Diabetes

Science Says You Can Skip Your Workout And Take A Hot Bath Instead

In case you were looking for a reason not to work out today…

March 29, 2017

6 Food Ingredients You Should Be Terrified Of

If it’s in jet fuel, shouldn’t you think twice about putting it in your body?

January 24, 2017

How Stress Is Making You Fat And Sick

It wreaks more havoc than you think.

June 9, 2016

Meanwhile In Texas: 35kg Three-Year-Old Has Diabetes

In a case that is probably (and unfortunately) not a surprise; a Texas three-year-old girl has been diagnosed with type 2 diabetes. The little girl weighs 35kg (5 stone), and is the youngest case of the disease ever recorded. Her parents, who reside in Houston, are also obese. According to Dr Michael Yafi of the Department of Paediatric Endocrinology at the University of Texas, this was a result of “poor family nutritional habits with uncontrolled [consumption] of calories and fat”. There is no family history of diabetes.

RELATED: Fight Childhood Obesity With Good Nutrition For Kids

Fortunately, the child has been successfully treated; over the last 6 months she has been given the drug Metformin to control her blood sugar levels and a low calorie diet. This has resulted in enough weight loss to return her blood sugar levels to normal, and the diabetes has been reversed/cured temporarily. However, it may return if her nutritional habits descend to their former (non)glory.

This case reveals an explosion of diabetes in children and teenagers. Dr Yafi stated, “The incidence of type 2 diabetes has increased dramatically worldwide in children due to the epidemic of child obesity. Clinicians should be aware of the possibility of type 2 diabetes even in very young obese children. This highlights how important it is that children get a healthy start to life.”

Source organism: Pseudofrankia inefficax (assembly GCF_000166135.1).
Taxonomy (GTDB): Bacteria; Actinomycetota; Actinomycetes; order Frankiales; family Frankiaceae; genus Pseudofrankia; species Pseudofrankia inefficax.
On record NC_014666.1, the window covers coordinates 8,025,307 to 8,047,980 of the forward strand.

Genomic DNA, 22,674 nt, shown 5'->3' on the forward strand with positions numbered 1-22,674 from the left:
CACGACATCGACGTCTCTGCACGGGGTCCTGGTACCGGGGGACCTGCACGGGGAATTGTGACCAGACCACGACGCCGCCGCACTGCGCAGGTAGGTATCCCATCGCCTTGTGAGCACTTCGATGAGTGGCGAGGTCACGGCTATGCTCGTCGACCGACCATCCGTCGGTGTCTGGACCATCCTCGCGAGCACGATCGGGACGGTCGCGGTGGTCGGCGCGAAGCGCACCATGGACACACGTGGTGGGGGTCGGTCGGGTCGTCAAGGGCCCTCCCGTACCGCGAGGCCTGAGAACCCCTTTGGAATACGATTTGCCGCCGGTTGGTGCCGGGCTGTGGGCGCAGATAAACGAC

Children in Texas fare worse than most; 32.2 percent of Texas children are overweight or obese, which is above the national average in the USA. Similar figures have emerged in the UK.  The youngest known case of type 2 diabetes in Britain is a seven-year-old, and approximately 1,300 young people under 18 have been diagnosed with the illness.

Considering the (usually) quick metabolism of children and teenagers, it is a wonder that previously healthy children are able to gain the excess of weight required to trigger type 2 diabetes. The amount of food consumed would have to be astronomical, and the resulting lifestyle so sedentary that there is little hope of turning it around. So how does it get to this point? How do parents look at their severely overweight children and fail to recognise a problem?

Perhaps the first logical answer is lack of education about food and nutrition. The 2004 documentary Supersize Me, in which Morgan Spurlock self-tests the effects of eating nothing but McDonald’s for a month, brings this to the forefront. Spurlock takes to the streets and asks a selection of people whether they know what a calorie is. A disconcertingly large amount of people say they do not. Some give semi-ludicrous examples of what they think a calorie may be, each more inaccurate than the last.

It is very rare to meet a person who knows the specifics of the effect sugar/high GI foods have on insulin levels. Too few people are aware of the recommended daily calorie intake of females vs. males. And the magnitude of food in people’s shopping trolleys (cereals, raisin-bread, yoghurt, etc.) masquerading as healthy is frightening.

The second answer is economics. Healthy, unprocessed, organic food is expensive. The price of peanut butter loaded with salt, sugar and preservatives is often less than half the cost of its just-peanuts healthier counterpart. It is infinitely cheaper and less time consuming to buy the family dinner basket from KFC than shop for, cook, and serve a real family dinner at home.

It seems the obvious solutions are to ditch the idea that pointing out unhealthy weight is “body shaming”. It’s not. Children/their parents should be formally educated on the nature of nutrition. Making healthy food cheaper and more accessible wouldn’t hurt either; but hey, finding an economic way to do that while ensuring distributors don’t go broke is a tricky one. However, if we want to truly combat childhood obesity and type 2 diabetes, we must find a way to facilitate any remedy we can.

Image via Hsj.co.uk

September 17, 2015